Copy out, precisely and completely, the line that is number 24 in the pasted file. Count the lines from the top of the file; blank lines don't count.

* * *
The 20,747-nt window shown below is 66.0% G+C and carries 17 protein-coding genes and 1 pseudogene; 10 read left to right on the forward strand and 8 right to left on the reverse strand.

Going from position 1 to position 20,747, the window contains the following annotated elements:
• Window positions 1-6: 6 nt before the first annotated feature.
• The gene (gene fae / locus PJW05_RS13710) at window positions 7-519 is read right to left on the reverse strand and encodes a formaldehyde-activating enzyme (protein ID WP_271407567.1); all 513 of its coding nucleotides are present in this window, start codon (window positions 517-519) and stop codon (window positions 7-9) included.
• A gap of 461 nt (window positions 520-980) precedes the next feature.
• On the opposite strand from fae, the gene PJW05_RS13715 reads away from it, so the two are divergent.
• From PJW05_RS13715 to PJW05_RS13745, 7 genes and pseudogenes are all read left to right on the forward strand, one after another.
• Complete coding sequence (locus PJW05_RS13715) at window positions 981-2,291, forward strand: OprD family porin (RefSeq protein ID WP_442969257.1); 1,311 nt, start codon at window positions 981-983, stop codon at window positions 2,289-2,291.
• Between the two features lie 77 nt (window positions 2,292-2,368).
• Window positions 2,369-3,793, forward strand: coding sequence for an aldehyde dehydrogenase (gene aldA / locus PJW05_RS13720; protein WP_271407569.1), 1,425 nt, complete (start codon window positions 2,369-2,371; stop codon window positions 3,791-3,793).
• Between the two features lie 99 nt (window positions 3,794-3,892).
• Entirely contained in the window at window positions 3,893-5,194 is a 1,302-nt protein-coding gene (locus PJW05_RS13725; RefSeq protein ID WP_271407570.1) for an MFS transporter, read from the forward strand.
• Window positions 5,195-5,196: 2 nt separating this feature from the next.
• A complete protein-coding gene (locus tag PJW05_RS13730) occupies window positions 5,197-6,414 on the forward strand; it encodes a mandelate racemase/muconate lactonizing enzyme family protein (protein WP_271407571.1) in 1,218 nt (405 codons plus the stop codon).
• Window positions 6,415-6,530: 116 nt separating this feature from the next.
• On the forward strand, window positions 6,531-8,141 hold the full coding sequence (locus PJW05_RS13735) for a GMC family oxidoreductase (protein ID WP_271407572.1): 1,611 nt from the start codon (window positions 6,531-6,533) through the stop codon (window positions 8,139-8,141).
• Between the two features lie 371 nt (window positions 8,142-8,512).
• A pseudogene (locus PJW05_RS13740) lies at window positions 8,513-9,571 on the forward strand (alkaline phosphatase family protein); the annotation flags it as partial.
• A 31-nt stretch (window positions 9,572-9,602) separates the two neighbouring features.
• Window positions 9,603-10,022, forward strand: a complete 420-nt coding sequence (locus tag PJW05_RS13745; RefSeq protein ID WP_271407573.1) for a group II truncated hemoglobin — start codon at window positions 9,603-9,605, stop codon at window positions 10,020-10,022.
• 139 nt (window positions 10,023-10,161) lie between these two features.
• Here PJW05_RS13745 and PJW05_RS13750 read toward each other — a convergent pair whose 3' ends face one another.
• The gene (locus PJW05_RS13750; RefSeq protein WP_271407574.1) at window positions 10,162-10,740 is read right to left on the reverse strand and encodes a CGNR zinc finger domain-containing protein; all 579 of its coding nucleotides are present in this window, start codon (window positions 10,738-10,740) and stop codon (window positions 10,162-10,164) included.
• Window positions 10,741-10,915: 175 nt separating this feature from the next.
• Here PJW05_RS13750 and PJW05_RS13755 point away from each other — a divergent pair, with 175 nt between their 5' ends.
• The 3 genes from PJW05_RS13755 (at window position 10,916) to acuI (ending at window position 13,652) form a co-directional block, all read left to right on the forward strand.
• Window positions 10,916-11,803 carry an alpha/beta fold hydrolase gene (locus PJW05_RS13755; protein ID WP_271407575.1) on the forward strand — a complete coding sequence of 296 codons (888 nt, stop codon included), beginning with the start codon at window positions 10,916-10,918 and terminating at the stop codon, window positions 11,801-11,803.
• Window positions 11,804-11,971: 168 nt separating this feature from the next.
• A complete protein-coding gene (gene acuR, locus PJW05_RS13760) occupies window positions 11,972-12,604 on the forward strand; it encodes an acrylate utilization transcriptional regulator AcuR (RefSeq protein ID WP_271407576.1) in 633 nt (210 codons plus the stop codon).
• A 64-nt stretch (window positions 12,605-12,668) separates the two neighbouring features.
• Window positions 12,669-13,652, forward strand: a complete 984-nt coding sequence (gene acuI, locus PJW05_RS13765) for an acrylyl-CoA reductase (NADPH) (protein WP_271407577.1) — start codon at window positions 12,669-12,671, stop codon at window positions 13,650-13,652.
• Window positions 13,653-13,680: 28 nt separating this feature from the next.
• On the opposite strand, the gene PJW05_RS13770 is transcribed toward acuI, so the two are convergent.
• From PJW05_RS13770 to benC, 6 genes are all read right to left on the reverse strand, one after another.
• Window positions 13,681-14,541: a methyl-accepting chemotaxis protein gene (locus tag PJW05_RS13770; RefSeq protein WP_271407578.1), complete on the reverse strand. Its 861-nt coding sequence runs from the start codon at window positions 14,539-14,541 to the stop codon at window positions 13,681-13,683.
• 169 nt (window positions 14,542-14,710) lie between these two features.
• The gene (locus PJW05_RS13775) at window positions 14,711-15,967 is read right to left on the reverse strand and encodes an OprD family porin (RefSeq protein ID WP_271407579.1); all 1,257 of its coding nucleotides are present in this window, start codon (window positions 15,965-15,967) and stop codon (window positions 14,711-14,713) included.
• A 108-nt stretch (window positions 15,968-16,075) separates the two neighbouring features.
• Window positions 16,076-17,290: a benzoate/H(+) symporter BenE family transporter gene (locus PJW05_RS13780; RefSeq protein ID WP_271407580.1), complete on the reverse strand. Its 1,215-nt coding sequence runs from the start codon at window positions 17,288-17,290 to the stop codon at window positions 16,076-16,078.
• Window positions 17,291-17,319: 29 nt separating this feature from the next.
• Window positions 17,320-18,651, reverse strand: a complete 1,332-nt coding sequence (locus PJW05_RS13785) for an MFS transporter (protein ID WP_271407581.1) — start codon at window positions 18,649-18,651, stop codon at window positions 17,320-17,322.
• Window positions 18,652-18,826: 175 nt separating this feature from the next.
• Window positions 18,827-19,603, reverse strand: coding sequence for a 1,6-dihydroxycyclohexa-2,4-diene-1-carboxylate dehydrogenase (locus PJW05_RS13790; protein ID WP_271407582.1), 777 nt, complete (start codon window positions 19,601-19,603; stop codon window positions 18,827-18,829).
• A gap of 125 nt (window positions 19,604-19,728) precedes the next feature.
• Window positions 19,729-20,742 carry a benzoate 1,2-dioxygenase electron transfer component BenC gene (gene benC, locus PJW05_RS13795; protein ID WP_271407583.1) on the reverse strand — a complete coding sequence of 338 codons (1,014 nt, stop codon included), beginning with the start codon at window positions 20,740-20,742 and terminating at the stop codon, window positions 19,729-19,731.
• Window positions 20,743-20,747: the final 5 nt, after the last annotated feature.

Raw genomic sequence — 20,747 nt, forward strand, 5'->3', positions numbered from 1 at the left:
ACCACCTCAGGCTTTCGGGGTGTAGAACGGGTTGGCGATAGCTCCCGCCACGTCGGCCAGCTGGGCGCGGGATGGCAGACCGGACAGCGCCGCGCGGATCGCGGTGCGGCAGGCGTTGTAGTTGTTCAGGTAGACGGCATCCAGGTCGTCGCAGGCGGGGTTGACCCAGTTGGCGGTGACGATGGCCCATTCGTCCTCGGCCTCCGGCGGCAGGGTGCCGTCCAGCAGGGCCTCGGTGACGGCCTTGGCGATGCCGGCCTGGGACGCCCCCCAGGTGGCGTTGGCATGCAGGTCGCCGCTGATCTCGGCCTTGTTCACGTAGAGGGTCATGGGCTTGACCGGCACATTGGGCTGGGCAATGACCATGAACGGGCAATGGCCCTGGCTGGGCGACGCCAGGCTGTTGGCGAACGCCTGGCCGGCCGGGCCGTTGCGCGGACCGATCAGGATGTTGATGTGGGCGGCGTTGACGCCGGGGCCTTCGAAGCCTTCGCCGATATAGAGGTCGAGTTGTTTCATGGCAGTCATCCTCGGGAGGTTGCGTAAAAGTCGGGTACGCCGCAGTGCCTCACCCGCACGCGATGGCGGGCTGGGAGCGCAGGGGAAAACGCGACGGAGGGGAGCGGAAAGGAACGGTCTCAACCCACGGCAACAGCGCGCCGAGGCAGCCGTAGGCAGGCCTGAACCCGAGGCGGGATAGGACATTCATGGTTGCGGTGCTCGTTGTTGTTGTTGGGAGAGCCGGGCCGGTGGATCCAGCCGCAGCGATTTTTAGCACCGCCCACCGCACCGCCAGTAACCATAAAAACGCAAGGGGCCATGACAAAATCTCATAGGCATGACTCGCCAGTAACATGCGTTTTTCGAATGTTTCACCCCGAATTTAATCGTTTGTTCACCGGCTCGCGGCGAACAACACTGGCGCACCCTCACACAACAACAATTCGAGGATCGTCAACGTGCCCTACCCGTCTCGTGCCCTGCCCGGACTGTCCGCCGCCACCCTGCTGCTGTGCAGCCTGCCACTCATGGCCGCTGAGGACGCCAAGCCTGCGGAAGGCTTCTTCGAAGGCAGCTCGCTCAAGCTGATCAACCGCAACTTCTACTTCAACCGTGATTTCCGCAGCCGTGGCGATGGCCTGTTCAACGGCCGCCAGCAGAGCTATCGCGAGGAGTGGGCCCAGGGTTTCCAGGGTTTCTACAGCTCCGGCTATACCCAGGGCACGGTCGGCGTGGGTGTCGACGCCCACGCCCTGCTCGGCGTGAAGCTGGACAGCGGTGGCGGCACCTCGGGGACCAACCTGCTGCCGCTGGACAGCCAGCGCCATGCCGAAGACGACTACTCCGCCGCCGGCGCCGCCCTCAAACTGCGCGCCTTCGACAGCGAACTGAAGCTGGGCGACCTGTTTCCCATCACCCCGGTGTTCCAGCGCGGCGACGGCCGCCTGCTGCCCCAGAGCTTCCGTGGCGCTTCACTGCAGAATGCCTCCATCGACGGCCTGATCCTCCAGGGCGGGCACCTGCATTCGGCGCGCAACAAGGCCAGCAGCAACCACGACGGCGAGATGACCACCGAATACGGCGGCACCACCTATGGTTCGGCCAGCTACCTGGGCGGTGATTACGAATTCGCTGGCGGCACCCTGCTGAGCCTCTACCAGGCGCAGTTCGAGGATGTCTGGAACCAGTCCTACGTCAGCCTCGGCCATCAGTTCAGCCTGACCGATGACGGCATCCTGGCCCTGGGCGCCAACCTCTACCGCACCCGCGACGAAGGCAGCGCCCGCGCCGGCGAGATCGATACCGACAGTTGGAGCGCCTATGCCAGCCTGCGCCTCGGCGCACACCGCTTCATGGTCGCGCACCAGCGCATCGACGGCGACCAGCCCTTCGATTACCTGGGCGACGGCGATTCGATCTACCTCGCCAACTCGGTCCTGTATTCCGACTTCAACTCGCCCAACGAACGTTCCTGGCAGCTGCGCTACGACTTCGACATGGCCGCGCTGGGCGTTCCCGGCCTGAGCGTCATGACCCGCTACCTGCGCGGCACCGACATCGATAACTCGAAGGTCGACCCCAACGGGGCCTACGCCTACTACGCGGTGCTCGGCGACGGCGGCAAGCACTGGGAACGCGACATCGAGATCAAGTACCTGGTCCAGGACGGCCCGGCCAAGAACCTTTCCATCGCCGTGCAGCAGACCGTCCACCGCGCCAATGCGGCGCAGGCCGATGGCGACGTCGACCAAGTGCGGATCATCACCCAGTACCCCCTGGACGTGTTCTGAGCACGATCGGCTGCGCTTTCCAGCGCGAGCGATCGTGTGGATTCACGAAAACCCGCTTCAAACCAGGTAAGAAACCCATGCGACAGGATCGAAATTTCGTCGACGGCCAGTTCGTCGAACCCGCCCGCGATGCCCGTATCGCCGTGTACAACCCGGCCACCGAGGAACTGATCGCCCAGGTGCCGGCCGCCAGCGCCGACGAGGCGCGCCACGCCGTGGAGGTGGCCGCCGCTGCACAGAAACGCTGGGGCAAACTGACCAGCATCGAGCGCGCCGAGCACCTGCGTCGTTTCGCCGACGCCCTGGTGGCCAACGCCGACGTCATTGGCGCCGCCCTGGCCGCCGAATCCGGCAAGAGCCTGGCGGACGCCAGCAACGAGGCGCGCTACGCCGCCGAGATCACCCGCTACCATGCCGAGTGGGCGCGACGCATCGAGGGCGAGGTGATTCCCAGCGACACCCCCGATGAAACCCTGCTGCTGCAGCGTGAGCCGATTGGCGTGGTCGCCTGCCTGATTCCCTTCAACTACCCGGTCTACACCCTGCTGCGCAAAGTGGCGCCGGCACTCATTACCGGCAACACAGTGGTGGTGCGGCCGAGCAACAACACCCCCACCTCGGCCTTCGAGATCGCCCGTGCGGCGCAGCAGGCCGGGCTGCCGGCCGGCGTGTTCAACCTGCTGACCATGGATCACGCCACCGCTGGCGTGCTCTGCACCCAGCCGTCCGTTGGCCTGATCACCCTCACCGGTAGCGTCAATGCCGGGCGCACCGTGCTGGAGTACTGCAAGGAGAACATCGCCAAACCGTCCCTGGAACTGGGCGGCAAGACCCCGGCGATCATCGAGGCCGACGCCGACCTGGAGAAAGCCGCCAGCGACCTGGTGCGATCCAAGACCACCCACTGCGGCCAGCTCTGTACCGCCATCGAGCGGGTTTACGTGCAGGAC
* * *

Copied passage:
• Window positions 10,741-10,915: 175 nt separating this feature from the next.